Global technology giants have been embroiled in patent litigation in various countries’ high courts for years — most significantly within the last decade as mobile technology has come to the forefront of consumer and enterprise markets. The household names going head-to-head in the U.S. have most notably been Apple and Samsung, but recent developments in Europe have thrown the spotlight on Samsung’s patent practices on that continent as well.

The South Korean phone manufacturer holds the top spot worldwide for smartphone shipments; research firm Gartner reported in November that the company maintained its 32 percent global market share over the year prior. But the European Commission is undergoing an investigation into whether or not Samsung has used patent litigation to preserve this dominant market share, particularly with regard to its European rivals.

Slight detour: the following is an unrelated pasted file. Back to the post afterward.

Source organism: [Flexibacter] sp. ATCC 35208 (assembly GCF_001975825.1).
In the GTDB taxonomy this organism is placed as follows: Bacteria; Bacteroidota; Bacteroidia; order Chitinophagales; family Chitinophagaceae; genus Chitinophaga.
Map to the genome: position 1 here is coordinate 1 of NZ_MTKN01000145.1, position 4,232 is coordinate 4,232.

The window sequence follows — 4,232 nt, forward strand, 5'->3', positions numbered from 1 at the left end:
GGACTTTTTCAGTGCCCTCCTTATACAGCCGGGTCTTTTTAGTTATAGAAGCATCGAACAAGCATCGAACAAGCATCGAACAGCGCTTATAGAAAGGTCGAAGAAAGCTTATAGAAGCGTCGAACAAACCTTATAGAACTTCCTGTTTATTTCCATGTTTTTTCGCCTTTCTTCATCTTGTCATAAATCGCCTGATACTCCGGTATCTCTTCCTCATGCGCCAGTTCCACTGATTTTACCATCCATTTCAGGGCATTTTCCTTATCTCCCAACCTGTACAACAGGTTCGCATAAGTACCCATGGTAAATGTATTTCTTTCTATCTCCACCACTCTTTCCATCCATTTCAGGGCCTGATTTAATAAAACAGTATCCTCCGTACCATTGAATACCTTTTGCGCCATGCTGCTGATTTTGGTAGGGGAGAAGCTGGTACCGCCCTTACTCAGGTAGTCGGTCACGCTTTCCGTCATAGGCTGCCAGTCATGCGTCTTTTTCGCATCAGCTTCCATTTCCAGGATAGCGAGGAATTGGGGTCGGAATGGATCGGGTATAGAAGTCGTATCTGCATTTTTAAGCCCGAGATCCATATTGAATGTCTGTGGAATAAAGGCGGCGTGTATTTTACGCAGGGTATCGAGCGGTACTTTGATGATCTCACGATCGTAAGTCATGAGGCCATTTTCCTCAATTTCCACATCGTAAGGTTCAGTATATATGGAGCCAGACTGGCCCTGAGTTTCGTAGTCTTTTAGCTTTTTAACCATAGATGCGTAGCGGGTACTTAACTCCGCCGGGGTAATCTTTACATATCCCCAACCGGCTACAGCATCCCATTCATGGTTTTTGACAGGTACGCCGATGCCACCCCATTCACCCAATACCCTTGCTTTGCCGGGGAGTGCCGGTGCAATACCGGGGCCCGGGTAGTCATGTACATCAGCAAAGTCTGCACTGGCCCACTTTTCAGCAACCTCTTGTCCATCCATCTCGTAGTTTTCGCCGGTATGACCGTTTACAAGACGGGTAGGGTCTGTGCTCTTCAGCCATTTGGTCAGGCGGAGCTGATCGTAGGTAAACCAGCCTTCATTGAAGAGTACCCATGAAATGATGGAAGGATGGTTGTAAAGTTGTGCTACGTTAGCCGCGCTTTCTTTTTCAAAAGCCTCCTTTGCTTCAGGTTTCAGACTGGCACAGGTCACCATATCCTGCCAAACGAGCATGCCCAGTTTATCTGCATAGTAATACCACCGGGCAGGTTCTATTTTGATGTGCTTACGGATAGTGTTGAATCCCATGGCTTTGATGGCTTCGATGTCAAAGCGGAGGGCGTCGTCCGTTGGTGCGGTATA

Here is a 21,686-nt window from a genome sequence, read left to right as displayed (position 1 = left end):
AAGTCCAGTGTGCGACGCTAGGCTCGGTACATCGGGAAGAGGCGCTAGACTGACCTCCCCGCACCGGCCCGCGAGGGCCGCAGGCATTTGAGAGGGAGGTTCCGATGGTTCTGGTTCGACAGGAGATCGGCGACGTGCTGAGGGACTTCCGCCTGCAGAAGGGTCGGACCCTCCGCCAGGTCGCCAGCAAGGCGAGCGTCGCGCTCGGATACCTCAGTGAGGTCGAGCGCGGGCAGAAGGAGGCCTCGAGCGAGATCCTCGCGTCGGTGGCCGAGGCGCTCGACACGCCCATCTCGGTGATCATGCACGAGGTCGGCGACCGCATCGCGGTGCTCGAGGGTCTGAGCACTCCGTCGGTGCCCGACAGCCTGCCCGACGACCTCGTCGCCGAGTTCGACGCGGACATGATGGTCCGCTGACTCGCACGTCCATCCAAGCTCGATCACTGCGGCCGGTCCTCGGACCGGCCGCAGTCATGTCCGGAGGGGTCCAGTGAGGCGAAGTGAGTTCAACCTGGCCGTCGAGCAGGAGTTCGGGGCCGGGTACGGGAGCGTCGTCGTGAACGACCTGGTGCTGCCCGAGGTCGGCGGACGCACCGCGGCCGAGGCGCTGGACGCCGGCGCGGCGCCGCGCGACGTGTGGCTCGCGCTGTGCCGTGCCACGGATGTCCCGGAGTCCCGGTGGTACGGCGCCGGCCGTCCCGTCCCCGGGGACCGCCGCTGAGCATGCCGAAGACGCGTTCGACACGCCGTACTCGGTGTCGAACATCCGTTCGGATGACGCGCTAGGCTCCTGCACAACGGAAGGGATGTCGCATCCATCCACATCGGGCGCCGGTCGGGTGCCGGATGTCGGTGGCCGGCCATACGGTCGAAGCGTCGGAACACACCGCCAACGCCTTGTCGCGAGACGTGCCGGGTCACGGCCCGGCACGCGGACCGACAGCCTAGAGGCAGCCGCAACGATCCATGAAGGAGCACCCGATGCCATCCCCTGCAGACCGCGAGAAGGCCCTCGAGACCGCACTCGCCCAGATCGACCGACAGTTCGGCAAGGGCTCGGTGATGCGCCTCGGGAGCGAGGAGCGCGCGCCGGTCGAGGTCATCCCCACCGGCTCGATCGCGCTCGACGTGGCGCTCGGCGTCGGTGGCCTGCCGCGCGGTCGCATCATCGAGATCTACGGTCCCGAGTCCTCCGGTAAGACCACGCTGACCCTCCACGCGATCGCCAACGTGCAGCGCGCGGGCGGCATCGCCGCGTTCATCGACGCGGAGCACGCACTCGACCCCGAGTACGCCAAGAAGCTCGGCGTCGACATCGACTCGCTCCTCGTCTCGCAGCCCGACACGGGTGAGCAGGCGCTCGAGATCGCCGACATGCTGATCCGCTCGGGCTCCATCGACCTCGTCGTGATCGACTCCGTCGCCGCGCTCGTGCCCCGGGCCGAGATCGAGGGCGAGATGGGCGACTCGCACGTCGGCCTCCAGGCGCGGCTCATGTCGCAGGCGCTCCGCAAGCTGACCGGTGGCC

Unsurprisingly, this investigation is related to Samsung’s legal battle with Apple in December 2012 in which both companies were tangled in a host of suits — each trying to find the other guilty of patent violation. The European Union’s resulting investigation has explored Samsung’s proceedings, and in the event that the company breached EU rules, Samsung could face hefty fines. 

European competition commissioner Joaquin Almunia delivered a speech on Dec. 9 noting that “improvements” must be seen from Samsung to remedy the legal ways in which it has pursued rivals and protected its own patents — namely litigation, athough Almunia did not provide details on the more specific requests of the Commission.

While the results of the investigation are unlikely to inhibit Samsung’s continued global share of the smartphone market, the EU’s decision could set a precedent for future companies’ legal practices — and the technology industry as a whole in Europe — as the world’s most prevalent smartphone maker could become an example for those here on out.


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